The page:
At the UNCTAD XIV Summit in Nairobi, July 2016, the ACP and UNCTAD agreed on broad principles for regulatory and incentive systems to address cross-border and downstream investments on natural resource and commodity enterprises such as cocoa, cotton, kava, cashew nuts as well as minerals, oil, gas and petroleum by-products. Moreover, in collaboration with UNCTAD, the UN Economic Commission for Africa (UNECA) and FAO, the ACP has proposed a comprehensive approach to “harnessing the blue economy”. This will address marine resource development, research and innovation studies on fisheries, sea-bed mining, coastal area conservation and development, artisanal and aquaculture programmes.

Beyond climate change, trade and investment, the 104th Session of the Council of Ministers in Brussels in November 2016, unambiguously agreed that peace and security are pre-requisites for sustainable development and sustainable development could not be attained without peace and security.

While the ACP welcomes the notable gains in the rule of law and good governance by many ACP States as witnessed by the smooth transition of power by electoral means in Ghana, we are firmly resolved that the outgoing President of the Republic of the Gambia, Yaya Jammeh should handover the mantle of leadership to the democratically-elected President as expressed by the will of the people.

To this unequivocal call by fellow Leaders of the Economic Community of West African States ((ECOWAS) and by the African Union, United Nations and a host of civil society organisations in The Gambia, the ACP Group has aligned itself and urges President Jammeh to honour the electoral results and demit office by the constitutionally-due date of 18 January 2017.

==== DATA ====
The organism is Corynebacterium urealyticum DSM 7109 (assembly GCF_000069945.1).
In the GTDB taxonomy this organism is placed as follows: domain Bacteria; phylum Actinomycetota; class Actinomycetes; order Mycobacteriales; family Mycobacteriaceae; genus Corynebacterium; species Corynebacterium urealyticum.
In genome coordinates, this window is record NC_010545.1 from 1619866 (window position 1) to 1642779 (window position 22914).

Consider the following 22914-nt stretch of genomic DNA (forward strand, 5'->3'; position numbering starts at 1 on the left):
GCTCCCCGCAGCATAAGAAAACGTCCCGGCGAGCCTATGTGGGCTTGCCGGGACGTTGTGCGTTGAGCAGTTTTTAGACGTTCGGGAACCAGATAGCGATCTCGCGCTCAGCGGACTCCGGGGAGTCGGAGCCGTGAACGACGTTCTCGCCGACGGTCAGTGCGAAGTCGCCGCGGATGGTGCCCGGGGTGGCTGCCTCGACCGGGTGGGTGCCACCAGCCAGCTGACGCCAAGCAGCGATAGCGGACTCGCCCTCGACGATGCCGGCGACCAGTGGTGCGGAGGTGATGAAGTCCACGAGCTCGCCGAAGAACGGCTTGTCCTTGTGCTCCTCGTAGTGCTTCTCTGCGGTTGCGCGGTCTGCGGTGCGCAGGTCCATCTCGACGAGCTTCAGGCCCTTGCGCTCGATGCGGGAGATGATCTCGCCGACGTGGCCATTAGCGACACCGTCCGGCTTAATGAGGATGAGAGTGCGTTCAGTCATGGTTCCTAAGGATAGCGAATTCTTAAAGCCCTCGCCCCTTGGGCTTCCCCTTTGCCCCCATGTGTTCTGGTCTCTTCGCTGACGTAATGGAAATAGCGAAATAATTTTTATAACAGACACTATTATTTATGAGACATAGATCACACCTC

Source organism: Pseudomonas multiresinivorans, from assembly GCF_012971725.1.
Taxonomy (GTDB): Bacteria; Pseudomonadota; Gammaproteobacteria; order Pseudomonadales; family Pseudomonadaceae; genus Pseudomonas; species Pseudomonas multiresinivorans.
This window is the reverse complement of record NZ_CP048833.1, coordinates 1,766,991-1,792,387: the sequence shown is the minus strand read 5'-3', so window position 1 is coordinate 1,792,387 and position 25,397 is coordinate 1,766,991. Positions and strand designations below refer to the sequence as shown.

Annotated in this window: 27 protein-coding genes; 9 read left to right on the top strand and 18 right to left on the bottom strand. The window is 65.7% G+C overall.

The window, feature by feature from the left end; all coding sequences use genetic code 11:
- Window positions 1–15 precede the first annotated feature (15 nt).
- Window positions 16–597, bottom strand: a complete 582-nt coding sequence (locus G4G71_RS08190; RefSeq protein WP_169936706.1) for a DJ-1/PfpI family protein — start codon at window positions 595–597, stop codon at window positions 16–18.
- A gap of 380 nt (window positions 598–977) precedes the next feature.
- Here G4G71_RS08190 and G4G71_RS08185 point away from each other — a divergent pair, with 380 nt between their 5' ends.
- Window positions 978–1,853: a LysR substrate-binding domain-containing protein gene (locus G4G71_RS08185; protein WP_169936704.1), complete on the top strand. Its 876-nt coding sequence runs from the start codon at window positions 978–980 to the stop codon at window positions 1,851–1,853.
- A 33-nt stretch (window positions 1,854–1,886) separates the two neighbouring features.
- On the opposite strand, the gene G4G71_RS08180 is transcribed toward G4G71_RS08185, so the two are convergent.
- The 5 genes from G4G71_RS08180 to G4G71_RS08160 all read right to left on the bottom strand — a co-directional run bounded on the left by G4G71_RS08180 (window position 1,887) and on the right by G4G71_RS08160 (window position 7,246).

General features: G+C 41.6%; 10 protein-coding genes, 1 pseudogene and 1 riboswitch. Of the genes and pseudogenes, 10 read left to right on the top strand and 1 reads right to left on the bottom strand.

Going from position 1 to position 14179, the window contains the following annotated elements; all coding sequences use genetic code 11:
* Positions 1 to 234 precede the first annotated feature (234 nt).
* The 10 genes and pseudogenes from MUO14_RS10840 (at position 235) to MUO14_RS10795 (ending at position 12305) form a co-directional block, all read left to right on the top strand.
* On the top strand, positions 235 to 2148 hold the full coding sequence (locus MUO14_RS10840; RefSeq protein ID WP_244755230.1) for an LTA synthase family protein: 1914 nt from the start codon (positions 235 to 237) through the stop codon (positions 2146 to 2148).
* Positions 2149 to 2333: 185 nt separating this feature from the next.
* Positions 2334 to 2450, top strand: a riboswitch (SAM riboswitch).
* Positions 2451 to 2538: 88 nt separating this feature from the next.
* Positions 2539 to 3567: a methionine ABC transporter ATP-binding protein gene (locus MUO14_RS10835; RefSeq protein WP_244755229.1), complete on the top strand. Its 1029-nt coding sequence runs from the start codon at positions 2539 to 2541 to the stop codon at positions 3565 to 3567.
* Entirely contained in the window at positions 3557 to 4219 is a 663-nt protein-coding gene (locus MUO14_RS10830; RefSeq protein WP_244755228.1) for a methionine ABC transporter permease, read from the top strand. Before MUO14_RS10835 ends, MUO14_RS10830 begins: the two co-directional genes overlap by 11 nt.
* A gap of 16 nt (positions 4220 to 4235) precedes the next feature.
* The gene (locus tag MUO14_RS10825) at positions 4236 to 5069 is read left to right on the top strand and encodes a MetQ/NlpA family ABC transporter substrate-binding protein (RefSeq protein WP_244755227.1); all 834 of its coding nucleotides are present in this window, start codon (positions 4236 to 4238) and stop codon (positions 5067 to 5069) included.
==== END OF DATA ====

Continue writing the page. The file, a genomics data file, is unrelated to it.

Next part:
As the ACP looks to this year that will be undoubtedly marked by meagre economic recovery, growing political uncertainty, complex realignments at the international level and continuing regional conflicts, we will redouble efforts to strengthen our initiatives to assist our member states to implement the UN’s Agenda 2030 and the SDGs and vigorously pursue alliances of the like-minded to safeguard multilateral institutions for the good of all humanity.

In this regard, 2017 will be a year for consolidation, standing firm on South-south solidarity and strengthening the core values and mutual interests between and among ACP societies as efforts are intensified for the structural transformation and diversification of ACP economies. The achievements of 2016 provide a strong platform on which to aim for reasonable success during this year and beyond.

– Office of the Secretary-General, 2 January 2017.